Unmanned QF-16 Takes to the Air

Update: Now covered at AF.mil and the Air Force Times.

Forget Google’s driverless car.  Boeing made a pilotless fighter.

In what is at times both amazing and creepy, an F-16 modified into a drone configuration — now designated QF-16 — took to the air last week for the first time with no human inside it:

Photos courtesy Boeing.

In the military tradition of making up complex acronyms for simple things, the sortie was known as “NULLO,” or “Not Under Live Local Operator.”  From Boeing, the takeoff and landing were “automatic,” but other maneuvers were flown by pilots on the ground:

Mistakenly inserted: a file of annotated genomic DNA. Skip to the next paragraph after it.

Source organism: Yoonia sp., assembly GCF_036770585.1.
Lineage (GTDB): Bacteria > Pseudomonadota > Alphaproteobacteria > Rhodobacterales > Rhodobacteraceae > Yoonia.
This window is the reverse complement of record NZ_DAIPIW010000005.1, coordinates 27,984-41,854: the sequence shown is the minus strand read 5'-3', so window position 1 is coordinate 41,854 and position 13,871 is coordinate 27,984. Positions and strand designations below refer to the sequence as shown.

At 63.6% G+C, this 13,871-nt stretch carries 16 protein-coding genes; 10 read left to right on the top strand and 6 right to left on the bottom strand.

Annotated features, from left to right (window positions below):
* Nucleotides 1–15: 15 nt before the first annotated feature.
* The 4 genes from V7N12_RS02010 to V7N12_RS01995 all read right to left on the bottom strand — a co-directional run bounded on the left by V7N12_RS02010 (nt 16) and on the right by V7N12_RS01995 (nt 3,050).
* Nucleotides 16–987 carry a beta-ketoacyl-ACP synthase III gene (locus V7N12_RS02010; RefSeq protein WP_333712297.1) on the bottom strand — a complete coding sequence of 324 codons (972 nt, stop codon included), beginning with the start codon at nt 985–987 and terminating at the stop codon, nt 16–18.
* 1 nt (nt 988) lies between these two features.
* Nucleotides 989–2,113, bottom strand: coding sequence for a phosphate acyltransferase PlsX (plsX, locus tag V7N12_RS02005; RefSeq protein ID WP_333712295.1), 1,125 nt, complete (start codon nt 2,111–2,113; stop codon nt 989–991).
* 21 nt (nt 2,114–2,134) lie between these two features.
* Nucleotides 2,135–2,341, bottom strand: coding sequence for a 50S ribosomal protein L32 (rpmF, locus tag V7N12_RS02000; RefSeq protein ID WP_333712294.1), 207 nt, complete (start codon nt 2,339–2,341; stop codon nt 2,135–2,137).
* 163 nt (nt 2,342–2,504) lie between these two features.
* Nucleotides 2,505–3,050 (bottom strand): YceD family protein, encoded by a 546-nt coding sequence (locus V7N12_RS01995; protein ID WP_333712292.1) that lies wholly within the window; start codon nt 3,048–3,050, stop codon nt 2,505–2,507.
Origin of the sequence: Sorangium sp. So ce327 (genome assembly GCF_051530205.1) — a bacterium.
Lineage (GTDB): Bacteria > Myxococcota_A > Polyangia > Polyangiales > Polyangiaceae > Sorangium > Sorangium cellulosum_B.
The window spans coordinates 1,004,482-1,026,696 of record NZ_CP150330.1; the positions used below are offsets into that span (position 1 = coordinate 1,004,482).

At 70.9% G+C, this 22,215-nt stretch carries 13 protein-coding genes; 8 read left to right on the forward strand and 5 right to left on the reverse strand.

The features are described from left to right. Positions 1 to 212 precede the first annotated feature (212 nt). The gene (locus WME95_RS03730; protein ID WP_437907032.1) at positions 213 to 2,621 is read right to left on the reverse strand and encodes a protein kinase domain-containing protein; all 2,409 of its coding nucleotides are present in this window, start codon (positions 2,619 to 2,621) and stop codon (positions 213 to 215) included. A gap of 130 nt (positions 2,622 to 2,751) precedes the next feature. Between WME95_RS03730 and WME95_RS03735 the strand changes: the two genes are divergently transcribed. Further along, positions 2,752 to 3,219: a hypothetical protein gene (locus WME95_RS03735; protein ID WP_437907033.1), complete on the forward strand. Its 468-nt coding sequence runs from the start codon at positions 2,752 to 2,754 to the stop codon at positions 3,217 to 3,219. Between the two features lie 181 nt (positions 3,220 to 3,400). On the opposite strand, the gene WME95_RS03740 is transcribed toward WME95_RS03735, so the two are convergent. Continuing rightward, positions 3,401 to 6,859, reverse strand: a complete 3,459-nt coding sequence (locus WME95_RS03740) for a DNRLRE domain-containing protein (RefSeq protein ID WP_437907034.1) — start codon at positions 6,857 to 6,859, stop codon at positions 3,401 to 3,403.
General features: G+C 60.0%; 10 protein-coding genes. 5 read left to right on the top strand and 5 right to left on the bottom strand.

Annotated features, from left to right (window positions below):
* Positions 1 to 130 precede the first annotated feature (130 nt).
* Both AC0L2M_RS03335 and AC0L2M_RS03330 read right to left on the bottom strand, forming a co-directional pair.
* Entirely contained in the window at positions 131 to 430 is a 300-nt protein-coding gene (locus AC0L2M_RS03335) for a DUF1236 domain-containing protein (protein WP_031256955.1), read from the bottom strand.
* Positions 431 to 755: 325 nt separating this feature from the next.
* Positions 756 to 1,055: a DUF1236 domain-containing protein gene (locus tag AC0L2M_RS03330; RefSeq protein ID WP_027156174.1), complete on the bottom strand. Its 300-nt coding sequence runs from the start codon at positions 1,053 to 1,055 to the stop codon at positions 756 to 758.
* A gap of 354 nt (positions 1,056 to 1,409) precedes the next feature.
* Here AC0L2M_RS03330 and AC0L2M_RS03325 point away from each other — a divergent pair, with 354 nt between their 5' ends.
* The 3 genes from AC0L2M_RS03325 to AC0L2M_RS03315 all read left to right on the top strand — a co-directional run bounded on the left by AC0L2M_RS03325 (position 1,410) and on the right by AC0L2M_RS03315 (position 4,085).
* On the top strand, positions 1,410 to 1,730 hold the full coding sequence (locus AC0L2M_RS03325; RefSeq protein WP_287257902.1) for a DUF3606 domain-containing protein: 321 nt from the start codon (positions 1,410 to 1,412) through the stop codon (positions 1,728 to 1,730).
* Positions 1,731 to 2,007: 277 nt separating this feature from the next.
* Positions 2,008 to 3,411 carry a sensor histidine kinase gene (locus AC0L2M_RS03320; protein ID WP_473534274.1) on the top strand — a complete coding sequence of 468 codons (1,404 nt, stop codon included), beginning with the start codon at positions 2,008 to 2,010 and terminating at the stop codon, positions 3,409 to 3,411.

Two U.S. Air Force test pilots in a ground control station remotely flew the QF-16, which is a retired F-16 jet modified to be an aerial target. The QF-16 mission profile included auto takeoff, a series of simulated maneuvers, supersonic flight, and an auto land, all without a pilot in the cockpit.

You can see the Boeing video here.

Manned aircraft have been made pilotless before; indeed, the QF-16 is intended to replace the QF-4.  The QF-16 is significant largely because it is truly still a modern aircraft; it is the first time the US Air Force has had a target drone of the same type as a fielded aircraft.

The QF-16 modification was reportedly purely for the creation of target drones, though in this era of unmanned aircraft, armed Predators, and the like, it does kind of make you wonder how else the technology might be used.

Quote of the day: “Sweet, when do you start work on the QF-22?”